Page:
Aka "I'm doomed! DOOMED!"
It's only the first day and the first two hundred words and my Plan already requires a rethink. It's like this. I couldn't think of a good name for my story (or the Scooby Gang, which is my new Scooby Gang after the Salt Gang retired, or before they were born, or something) so I just made up a temporary name: "The Mud Cult". All very well and fine, but then I had to have some way of making that make sense in the story.
So as I was falling asleep last night, I thought I could open my novel with one of those epigraph thingies that people have. This being a fantasy novel, it would be a completely made-up quotation from a completely made-up book. Now, Chinese traditionally has a zillion aphorisms or idioms or what have you, that students are supposed to learn about in school so they sound educated. (Like in that Star Trek TNG episode "Darmok", except not so extreme.) Mostly these are archaic four-word sayings which uneducated people have no clue about. (In TV shows/media, you have those characters who use the sayings, and then the other characters who complain "Stop with the four word this, four word that, you know I have no clue what you're talking about!!!") Anyway, I figured the "Mud Cult" must be a reference to some such saying. Luckily I have an English language book (volume 3 out of who knows how many) that explains a bunch of these idioms. I browsed through it and thought about inventing one of my own...
...and this morning came up with this (complete with horrible "fantasy language transcription": I'm too lazy to make up a real fantasy language, too ignorant to use real Chinese):
Saying: "Mong teen bo nay." (To blind yourself to Heaven and worship mud.)
Accepted Meaning: Don't put your faith in the ephemeral.
Origin: (from the "Historical Records" of Shiye the Honest Scribe)
During the Broken Mirror Period, the king of Gan was at war with the king of Towan. The border between their kingdoms being well-guarded, the king of Gan marched its army through the Atkaloi hills, the home of the Kaloi tribe. The Kaloi refused to allow passage of the army, stubborn in their resistance. They cursed Gan with the fury of the Dwellers in the Dark, their tribal gods that haunted the cave-riddled hill country. They raided the supply wagons and threw rocks from the high places where the road wound through narrow valleys. The king's army was superior in its number and quality of weapons, yet to pursue the tribe through the hills would be a waste of resources.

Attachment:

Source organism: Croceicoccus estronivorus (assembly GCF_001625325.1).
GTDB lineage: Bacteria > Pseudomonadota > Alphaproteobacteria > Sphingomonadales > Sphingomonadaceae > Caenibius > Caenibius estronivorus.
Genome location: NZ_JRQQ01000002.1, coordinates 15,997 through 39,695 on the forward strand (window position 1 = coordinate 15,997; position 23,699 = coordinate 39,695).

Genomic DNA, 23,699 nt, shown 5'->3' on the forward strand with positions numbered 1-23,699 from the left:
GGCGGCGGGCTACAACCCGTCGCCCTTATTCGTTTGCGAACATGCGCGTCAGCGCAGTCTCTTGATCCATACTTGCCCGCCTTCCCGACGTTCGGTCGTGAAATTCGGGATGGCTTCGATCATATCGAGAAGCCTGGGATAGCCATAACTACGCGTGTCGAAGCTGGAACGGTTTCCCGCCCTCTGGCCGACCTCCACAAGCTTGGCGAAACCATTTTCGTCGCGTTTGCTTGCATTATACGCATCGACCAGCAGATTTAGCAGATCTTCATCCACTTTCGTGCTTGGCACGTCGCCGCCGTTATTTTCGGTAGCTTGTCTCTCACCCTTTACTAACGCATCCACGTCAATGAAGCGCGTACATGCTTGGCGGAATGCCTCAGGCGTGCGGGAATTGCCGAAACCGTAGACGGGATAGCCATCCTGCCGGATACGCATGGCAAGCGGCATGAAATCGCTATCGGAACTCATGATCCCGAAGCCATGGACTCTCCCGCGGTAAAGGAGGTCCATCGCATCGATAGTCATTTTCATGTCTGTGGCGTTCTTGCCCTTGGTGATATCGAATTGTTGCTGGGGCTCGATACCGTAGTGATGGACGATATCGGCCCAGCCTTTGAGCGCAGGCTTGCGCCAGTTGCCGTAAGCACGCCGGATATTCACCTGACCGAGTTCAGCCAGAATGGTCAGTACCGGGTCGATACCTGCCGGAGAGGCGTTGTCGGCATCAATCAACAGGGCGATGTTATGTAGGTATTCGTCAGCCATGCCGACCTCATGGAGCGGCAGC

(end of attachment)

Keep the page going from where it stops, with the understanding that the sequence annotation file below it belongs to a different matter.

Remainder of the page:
The king of Gan's minister suggested a strategem to the king: let the idols be seized from the holy caves of the Kaloi. The idols being made out of dried mud, when set in the open under the sky, the afternoon's thunderstorm soon washed them into puddles of goo.
The spirit went out of the Kaloi with the dissolution of their holy figures, and they soon submitted to the king of Gan.
Commented the king's minister, "This is what happens when you blind yourself to Heaven and worship mud."
--- From "The Compiled Sayings, Volume 4"
So then I'm like, "Oh. So that's what it means?" Clearly, it's the purpose of this year's novel to prove the saying wrong. If I have something like that at the beginning, how else can I end it? Since the novel is called "The Mud Cult", and I want to have a (mostly) happy ending, it's inevitable. Philosophically, I guess it must be like the "slow food" movement. Cook delicious food, then eat it. Mmm, fooooood...
Wait wait wait. Where was I? Oh yeah. Now my novel will have some banal theme about the value of the ephemeral. That probably means that my "happy ending" will include lots of characters dying. ARRRGH! It must be so. Even before I wrote the bit above about worshipping mud, I had pushed back my originally planned opening to start with the orphan boy... and the death of his grandmother! Begin as you mean to go on, and all that. Ha ha ha.
Day 1 is halfway over.